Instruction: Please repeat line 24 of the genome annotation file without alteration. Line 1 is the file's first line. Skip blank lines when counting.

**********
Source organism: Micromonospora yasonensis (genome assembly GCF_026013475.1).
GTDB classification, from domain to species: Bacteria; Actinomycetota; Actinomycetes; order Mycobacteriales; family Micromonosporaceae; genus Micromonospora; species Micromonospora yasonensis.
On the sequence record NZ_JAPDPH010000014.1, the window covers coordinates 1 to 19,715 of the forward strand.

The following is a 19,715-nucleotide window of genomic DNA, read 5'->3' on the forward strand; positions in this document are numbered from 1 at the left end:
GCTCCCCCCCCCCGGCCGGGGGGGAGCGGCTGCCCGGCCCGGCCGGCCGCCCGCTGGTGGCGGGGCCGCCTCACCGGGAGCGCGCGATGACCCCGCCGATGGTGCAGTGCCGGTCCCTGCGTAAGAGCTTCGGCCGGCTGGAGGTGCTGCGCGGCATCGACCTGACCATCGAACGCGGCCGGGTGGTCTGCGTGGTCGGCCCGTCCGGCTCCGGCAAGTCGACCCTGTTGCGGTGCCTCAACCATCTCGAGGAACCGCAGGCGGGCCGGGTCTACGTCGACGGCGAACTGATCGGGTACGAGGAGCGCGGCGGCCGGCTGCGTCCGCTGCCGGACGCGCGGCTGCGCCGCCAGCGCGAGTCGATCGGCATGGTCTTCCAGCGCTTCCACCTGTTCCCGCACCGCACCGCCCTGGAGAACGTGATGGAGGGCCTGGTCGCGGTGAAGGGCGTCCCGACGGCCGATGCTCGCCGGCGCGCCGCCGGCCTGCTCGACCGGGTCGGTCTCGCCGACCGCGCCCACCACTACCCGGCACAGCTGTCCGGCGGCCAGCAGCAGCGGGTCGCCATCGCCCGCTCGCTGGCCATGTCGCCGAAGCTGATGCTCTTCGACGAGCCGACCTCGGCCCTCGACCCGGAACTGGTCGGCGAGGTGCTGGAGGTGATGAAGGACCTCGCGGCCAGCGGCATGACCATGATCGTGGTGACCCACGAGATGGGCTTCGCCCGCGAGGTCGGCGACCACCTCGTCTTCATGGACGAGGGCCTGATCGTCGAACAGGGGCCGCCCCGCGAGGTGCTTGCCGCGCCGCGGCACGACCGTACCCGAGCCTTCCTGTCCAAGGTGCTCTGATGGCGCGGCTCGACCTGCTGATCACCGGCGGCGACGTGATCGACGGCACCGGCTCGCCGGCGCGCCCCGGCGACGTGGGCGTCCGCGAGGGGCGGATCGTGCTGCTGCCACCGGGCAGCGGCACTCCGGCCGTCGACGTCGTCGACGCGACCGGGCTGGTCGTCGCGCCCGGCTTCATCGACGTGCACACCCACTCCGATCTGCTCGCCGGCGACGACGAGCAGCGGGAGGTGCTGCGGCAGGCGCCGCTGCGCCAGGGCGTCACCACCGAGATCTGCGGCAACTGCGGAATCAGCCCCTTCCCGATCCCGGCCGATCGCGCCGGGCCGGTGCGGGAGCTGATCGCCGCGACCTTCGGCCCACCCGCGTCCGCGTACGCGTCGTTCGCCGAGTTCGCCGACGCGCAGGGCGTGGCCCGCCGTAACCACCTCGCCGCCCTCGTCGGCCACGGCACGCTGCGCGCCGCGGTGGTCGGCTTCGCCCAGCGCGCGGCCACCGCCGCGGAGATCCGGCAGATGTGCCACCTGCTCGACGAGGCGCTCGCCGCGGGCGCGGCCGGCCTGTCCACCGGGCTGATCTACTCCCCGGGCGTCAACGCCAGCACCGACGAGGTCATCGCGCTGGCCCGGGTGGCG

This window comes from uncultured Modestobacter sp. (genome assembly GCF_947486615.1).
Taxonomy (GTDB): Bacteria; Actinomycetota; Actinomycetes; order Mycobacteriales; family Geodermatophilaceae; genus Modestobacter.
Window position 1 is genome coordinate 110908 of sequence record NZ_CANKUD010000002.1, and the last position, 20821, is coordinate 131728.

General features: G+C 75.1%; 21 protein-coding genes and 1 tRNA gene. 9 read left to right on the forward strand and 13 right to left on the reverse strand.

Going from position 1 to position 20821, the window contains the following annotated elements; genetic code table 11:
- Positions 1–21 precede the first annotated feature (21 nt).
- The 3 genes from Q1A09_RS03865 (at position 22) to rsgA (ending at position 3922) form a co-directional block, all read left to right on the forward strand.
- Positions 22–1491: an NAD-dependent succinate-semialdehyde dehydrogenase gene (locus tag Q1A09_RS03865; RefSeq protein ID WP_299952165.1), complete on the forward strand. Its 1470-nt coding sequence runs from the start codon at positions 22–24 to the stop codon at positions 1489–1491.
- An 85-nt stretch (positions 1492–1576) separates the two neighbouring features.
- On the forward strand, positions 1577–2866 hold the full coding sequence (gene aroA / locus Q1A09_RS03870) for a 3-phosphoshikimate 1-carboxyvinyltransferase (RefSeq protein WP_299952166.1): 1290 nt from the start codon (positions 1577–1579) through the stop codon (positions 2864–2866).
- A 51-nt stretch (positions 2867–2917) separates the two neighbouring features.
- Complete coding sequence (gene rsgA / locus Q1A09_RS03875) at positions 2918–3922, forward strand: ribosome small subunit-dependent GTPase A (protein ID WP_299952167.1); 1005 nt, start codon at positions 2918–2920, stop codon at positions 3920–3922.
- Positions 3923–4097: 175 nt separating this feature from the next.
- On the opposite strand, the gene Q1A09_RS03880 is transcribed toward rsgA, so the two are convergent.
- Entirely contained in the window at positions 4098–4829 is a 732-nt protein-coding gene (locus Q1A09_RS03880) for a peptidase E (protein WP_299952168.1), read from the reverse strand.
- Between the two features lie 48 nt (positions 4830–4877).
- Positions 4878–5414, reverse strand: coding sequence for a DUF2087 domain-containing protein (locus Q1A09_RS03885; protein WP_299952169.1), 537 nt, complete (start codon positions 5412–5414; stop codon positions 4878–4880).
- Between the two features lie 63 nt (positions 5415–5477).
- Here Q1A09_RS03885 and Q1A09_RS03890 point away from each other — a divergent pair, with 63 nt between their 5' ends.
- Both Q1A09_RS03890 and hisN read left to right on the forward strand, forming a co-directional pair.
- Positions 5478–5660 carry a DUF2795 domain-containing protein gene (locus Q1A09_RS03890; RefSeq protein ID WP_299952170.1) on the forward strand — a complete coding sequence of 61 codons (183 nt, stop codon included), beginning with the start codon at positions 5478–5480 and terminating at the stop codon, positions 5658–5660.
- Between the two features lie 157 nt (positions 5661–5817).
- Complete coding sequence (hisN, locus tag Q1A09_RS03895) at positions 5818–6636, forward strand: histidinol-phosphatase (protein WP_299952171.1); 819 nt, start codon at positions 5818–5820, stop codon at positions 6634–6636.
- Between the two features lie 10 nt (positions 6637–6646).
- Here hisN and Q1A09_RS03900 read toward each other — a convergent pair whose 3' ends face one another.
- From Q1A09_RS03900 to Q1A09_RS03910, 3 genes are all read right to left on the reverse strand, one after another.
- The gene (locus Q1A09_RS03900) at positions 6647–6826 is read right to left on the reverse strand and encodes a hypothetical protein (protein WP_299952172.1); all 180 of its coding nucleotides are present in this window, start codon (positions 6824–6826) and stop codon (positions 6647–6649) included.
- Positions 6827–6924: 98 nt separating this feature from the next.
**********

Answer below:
- Here Q1A09_RS03885 and Q1A09_RS03890 point away from each other — a divergent pair, with 63 nt between their 5' ends.